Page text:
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11/25/2008 Online Banners – Dead Like in the Holy Grail


This week’s news has trumpeted the death (finally!) of the online banner. Adweek has blasted this out as their top story in their online newsletters "Is the End Near for Display Ads." It’s like listening to the apocalyptic ‘messengers’ on a corner of Broadway (or maybe Madison). Actually, it’s right out of one of my favorites scenes from “Monty Python and the Holy Grail.”

It’s most interesting, though, to read the first line of the article.

“Digital media buyers have been trying to kill the banner ad for years.”

Digital media buyers? Well, I can understand why they’re trying to kill banners. It’s because it’s a whole lot more work for them than buying other media. Compared with insertion orders on broadcast TV or newspapers, or media planning with a set number of known quantities, buying digital media is a pain in the butt. I’ve worked with great traditional media buyers who shudder and hide under their desks when faced with an online buy.

Just recently I’ve had conversations with a group at one of the largest businesses in the U.S. who’s using the largest media agency in the world to place their online banners. It’s amazing the amount of mistakes they’ve made in getting the right banners running on the right sites at the right time. Basic stuff, actually. But outside of business as usual apparently.

Media buyers aside, content is the biggest problem with online banners, not the medium itself. Too many banners are simply animated billboards. And no one connects with small space billboards. I’ve written about this in a previous blog entry a few weeks ago.

The opportunity right now is to re-energize this medium with the creativity and technology it deserves. The Adweek article laments the lack of results for online banners compared with other online (but not offline) media. Maybe, but I’ve developed banner campaigns that had click through rates approaching 1% and interaction rates near 20%. Those are great engagement metrics however you slice them.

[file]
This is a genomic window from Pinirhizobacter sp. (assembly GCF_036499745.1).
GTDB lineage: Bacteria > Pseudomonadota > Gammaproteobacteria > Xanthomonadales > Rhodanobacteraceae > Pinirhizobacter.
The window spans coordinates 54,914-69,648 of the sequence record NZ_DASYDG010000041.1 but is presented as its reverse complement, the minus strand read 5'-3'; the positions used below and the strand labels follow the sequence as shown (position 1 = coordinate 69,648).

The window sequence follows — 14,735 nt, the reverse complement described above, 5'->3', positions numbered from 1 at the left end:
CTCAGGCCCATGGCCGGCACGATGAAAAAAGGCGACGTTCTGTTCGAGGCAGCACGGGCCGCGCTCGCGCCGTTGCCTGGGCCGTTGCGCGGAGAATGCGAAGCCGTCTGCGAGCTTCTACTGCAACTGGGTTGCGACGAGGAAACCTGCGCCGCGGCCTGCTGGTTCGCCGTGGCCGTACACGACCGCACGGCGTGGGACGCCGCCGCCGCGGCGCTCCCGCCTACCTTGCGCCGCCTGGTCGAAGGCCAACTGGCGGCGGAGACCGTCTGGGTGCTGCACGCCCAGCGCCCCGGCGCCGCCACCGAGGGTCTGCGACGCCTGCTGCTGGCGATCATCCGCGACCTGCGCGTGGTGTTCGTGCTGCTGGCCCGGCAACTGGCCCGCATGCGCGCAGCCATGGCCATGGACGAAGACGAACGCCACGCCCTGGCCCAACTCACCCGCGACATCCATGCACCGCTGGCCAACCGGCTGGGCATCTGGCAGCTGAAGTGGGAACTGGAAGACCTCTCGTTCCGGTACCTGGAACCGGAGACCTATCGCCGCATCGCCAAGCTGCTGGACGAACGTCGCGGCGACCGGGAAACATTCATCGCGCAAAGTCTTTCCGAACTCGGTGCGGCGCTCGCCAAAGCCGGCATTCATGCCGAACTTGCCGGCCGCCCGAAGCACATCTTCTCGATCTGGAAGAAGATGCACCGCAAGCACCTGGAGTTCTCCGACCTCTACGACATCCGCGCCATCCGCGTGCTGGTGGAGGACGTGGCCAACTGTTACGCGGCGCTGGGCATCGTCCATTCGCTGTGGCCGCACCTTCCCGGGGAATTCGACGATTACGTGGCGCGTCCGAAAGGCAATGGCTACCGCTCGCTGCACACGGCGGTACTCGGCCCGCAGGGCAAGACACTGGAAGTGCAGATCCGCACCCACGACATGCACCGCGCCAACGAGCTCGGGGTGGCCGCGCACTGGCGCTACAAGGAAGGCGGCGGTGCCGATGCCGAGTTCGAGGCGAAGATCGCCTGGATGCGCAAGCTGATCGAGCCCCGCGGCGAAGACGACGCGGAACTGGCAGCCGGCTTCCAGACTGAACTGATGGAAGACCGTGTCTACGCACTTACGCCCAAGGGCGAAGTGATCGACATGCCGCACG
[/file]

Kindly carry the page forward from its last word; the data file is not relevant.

In one campaign, for Unicel, we developed a rich media banner that people spent an average of 30 seconds playing in. That’s on average and that’s time spent engaging not just watching. More importantly, that one campaign helped drive sales more than any other online campaign, search included.

Look too at how Apple is using the banner space. They’re using the medium to tell stories in a great way, taking advantage of the inherent technology. Apple seems to be best at telling stories in their 30 second spots and is doing the same thing with the online banner.

AppleAd

I think one of the problems with banners is that they’re born out of advertising creatives who simply translate an offline (often print) campaign to the banner. It’s already stuck and boring before any interactive work begins. The only thing to do is to animate it.

Online banners will reach its potential when we (digital marketers, ad agencies, businesses) stop looking at them as simple extensions of existing work but when we instead take advantage of the technology to engage users in this space. We need to apply the same interactive creativity that separates great Web sites from static ones. We need to use this space to tell stories in a new way instead of replicating old ways.

I'm not the only one going down this path. As my econ professor always said "Look at the market." This week we saw that Theorem, a company specializing in reporting, online ad and search just purchased rich media creative agency Webpencil.

Banners are down right now, but not quite dead. Like some stocks I’m looking at, I think they are a "buy."

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